Micheal Watson became the third player in history to win multiple European Poker Tour main event titles when he took it down in Monte Carlo for the trophy and €749,425 ($801K).
He joins Mikalai Pobal and Victoria Coren Mitchell as the only three people in the world who have more than one EPT main event victory on their poker resumes. Pobal won the mains in Prague (2019) and Barcelona (2012), while Mitchell scored hers in London (2006) and Sanremo (2014).
“Couldn’t be happier with the accomplishment,” Watson told PokerStars’ Joe Stapleton. “It’s definitely something that I’m really thrilled with. I’m going to keep trying to build on it, of course. But it’s definitely a huge result. Winning two main events on the same tour is really, really hard thing to do. I think it’s definitely right up there, maybe the biggest accomplishment of my poker career and I’m really happy with that.”
The Canadian was part of a field of 775 players who rebought 323 times. The 1,098 entries, each costing €5,300, built a prize pool north of $5.8 million. The top 159 earned at least €8,700 ($9,585).
His first EPT title came at the 2016 PokerStars Caribbean Adventure where he took home $730,000.
Not only does he have two EPT titles, he also won the €25,000 high roller event at EPT Paris in February for €324,500 ($343,788), a $50,000 short-deck event at the Triton Super High Rollers in March, and a €50,000 high roller event at EPT Barcelona in August of 2022 for €872,940 ($895,933).
He also final-tabled a $25,000 short-deck event in March, but flamed out in sixth for $91,000.
The EPT Monte Carlo main event win puts Watson only $600,000 away from cracking the $20 million lifetime tournament winnings mark.
EPT Monte Carlo Main Event’s Top Six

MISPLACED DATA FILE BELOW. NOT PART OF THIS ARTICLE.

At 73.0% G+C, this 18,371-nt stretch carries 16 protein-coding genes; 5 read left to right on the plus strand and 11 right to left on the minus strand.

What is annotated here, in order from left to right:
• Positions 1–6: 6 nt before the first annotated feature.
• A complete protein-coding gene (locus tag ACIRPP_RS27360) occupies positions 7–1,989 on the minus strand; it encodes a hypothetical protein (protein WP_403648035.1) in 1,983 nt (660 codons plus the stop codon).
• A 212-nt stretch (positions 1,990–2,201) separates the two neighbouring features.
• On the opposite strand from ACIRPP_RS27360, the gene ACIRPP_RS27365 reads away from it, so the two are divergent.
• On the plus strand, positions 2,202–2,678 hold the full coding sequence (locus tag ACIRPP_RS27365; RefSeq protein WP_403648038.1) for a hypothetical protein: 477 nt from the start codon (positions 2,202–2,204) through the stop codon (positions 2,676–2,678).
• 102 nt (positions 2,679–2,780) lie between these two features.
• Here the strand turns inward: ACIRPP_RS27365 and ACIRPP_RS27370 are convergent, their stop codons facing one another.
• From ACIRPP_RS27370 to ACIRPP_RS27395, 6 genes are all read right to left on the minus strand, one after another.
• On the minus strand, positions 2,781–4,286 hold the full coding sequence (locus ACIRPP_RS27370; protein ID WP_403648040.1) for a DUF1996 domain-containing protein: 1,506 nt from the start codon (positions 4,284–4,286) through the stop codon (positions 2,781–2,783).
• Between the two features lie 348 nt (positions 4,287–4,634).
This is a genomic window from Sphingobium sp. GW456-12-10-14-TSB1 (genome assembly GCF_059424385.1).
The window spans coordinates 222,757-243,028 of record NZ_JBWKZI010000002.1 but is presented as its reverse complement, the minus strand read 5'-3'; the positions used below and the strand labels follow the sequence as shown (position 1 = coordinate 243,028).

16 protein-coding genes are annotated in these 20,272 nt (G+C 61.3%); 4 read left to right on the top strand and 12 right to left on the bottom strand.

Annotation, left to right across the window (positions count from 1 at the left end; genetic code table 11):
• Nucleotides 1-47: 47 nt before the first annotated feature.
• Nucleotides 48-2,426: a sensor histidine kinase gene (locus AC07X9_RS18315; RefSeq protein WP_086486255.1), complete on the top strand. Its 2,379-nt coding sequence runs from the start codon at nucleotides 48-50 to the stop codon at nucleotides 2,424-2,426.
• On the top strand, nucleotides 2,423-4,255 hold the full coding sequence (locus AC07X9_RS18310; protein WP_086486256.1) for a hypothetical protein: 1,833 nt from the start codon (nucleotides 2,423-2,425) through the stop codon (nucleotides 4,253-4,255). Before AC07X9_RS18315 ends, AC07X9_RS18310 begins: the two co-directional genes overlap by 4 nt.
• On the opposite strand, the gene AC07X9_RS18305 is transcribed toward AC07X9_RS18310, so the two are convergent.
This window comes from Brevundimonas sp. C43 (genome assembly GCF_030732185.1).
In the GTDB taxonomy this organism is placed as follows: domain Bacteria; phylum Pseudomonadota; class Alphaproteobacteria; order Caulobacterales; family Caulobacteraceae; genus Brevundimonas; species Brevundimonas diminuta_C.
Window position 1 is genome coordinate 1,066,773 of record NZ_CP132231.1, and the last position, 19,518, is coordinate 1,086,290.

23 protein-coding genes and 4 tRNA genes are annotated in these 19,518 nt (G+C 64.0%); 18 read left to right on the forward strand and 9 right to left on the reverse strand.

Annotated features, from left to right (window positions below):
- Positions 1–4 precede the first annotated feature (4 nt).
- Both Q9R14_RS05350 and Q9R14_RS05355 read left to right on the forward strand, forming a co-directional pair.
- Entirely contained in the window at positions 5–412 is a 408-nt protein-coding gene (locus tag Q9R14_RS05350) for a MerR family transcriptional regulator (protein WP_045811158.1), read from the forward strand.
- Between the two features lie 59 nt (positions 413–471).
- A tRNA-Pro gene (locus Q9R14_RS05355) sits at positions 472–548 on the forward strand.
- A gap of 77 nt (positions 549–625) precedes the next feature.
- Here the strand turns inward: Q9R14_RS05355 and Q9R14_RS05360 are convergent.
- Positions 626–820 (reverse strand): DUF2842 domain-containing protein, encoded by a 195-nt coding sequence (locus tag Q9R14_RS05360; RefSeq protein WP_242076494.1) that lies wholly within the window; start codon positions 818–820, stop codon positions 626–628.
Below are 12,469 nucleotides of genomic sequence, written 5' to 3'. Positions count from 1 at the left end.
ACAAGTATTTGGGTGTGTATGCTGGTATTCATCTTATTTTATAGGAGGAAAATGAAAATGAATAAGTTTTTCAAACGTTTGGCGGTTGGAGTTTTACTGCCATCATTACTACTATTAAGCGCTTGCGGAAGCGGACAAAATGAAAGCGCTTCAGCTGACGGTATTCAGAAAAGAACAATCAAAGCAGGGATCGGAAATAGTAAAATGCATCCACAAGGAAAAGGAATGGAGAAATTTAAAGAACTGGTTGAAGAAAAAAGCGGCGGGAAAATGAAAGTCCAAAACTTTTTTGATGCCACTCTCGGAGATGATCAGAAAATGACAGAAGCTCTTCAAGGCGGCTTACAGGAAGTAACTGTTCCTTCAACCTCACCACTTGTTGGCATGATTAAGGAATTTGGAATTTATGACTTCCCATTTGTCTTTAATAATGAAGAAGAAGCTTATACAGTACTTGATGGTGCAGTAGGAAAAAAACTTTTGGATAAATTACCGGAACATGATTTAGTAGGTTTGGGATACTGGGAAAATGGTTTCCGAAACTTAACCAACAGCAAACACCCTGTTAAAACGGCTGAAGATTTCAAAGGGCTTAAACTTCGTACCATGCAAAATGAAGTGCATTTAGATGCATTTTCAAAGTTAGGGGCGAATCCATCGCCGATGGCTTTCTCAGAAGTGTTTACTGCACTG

- Micheal Watson, €749,425 ($825,731)
- Leonard Maue, €697,175 ($768,161)
- Leo Worthington-Leese, €397,450 ($437,918)
- Joachim Haraldstad, €305,750 ($366,881)
- Sammy Boujmala, €325,150 ($259,093)
- Arnaud Enselme, €180,900, ($199,319)
The final table lasted more than seven hours and was streamed via PokerStars’ YouTube channel. The two final players made a deal heads-up, which gave the runner-up only €52,000 less. But they were playing for the title of main event champion.
In the last hand, Watson made a masterful call against Maue, believing the pair of tens he made on the flop were probably good. An ace on the turn gave Watson a little doubt– especially after facing an all-in bet from Maue when the board paired up on the river, but he took little time to call half his chips stack with the second pair.
Watson admitted taking the confidence of running great all tournament into the final table, and although he knew better, he felt like it was his tournament to lose.
“I think anytime you play a big final table like this you feel pressure. I don’t how you’d be human if you didn’t. As much as you do it, it never goes away entirely — at least not for me,” he told Stapes post-game. “But I don’t know if I expected to win.
But in some part of the brain you kind of do because you’ve been winning every hand for four days to get here and you kind of just think its going to keep happening and you’re going to win. But I’ve been close enough times to know that’s not always the truth of it.”
It’s a fun final table. Check it out:
Tips, corrections, complaints or kudos? Email CardsChatBob@gmail.com.